The green goo, which has a sunken Tamagotchi screen face, flies low through a maze, which the visitor can later enter, hovering over psychic puddles, looking back in time to the scene of a young boy sitting talking to a paper butterfly on a string. “Butterfly, what is your wisdom?” asks the boy. He listens closely, pauses, and then says: “And so I went to war.” He starts his mission, killing the first creature that he meets along his path in a blood-spattered explosion.

The green goo seems to be the reason that they are all fighting: one team protects it using its special powers, while the leader of the other team searches for it, climbing the stairs into the psychedelic bedroom where he finds it and captures its energy.

The butterfly and the quest for an Anima, a small character with special powers, feature in the now-discontinued online role-playing fantasy game Prius, which is the topic of an HBO documentary on internet addiction titled Love Child that features Oneohtrix Point Never on the soundtrack. Prius became controversial and associated with internet addiction after a couple in South Korea were charged with involuntary manslaughter following the death of their three-month old child from starvation. It was found that they had been playing the game for six to 12 hours a day, leaving their baby on its own. The boy protagonist in Sticky Drama shows signs of internet addiction disorder, isolates himself in his bedroom, sits rocking in the corner or slumped in bed, his laptop glued to his chest at a right angle.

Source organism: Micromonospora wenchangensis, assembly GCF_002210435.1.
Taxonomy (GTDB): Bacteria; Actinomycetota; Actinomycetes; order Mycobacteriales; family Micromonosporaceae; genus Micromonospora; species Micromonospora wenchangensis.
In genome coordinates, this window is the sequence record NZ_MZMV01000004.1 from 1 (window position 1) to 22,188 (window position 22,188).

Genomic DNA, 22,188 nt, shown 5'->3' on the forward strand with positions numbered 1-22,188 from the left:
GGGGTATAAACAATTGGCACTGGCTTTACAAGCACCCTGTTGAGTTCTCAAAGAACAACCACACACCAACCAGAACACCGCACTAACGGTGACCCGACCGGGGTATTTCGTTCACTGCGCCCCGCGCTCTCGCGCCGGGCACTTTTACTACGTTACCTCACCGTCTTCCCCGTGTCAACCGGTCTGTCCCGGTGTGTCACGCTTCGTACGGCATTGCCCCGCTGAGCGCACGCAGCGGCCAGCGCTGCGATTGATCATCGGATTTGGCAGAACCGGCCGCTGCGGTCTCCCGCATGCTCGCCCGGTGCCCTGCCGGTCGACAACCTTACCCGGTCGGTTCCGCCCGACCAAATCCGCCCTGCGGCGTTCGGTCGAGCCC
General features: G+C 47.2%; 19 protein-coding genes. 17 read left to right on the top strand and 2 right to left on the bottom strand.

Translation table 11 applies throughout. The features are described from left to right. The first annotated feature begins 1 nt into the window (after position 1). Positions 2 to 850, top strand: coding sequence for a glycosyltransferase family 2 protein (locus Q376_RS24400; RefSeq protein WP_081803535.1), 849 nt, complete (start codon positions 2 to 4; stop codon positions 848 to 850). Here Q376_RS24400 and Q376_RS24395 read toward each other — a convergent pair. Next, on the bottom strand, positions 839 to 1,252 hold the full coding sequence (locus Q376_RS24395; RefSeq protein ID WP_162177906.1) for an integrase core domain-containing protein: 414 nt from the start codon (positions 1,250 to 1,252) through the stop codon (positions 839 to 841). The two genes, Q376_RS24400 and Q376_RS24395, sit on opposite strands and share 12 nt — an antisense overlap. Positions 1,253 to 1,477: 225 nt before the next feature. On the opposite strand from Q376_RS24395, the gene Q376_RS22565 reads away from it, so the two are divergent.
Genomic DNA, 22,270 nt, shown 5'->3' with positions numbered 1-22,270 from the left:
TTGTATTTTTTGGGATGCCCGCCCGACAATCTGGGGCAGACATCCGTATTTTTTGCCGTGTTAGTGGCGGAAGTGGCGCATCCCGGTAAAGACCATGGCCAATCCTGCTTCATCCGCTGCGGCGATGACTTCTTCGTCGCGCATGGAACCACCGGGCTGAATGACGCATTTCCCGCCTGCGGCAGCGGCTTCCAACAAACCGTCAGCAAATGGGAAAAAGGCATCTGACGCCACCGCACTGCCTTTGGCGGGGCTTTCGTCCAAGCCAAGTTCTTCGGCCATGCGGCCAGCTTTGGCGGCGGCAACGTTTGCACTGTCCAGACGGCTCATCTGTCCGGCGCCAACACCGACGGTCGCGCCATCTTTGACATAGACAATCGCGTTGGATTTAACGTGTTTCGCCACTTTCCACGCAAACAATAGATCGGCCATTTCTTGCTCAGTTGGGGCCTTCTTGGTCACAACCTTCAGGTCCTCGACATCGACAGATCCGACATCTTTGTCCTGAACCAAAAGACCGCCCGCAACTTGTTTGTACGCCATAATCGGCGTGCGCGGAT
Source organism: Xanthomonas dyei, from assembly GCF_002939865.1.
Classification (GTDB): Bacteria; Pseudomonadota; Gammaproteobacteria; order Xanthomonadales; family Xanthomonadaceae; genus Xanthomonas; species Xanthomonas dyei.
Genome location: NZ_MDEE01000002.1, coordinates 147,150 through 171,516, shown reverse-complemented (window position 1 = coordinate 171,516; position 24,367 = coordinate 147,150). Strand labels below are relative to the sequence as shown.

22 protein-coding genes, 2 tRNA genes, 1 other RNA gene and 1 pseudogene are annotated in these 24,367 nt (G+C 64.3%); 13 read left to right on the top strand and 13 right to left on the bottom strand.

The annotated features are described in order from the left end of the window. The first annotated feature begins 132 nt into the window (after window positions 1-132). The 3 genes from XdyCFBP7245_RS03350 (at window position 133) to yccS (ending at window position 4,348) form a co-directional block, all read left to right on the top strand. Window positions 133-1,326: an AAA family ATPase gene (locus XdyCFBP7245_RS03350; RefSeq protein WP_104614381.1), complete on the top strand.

Rafman has explored the social virtual world before, notably in his work Kool-Aid Man in Second Life (2009) in which he created an avatar that toured people around the Second Life realm, yet Sticky Drama takes an openly more critical approach to the subject matter in a development of these ideas, whereas earlier works in the show are more exploratory and documentary.

The most enticing set of the exhibition is the artificial grass maze. The visitor is plunged into darkness and must feel with their fingertips along the prickly plastic walls. Lit up along the way are strange marble statues that look serene, like apparitions or the deceiving fake trophies of video games. After a few false turns, the heart of the maze reveals a gallery attendant holding an Oculus Rift virtual reality mask, which will transport the viewer from the heart of the maze into a haunted forest. It is over all-too quickly and visitors find themselves back in the real world, weaving out through the maze, eyes now fully adjusted to the darkness.

Through Rafman’s attempts to translate a virtual experience into a physical one, it becomes all the more clear that reality can never quite match the pure fantasy experience that can be reached online; when it tries it ends up looking sticky and slightly grotesque, somewhat like a night club when the lights turn on. Without the freedom of animation and imagination, exposed under the cool blue light of “real life” in the gallery context, the subcultures he displays adopt an awkward amateur aesthetic, but one that is fascinating in itself. Rafman is the mastermind of this incredible virtual playground, which seems too clever and precise to be created by an outsider looking in. The success of this show lies in the perceptive references, the authentic narratives and the complete poetry of the virtual landscapes, which could have been achieved only through a personal obsession and hours of play. What makes it so intriguing is that as well as being an artist, Rafman is a player.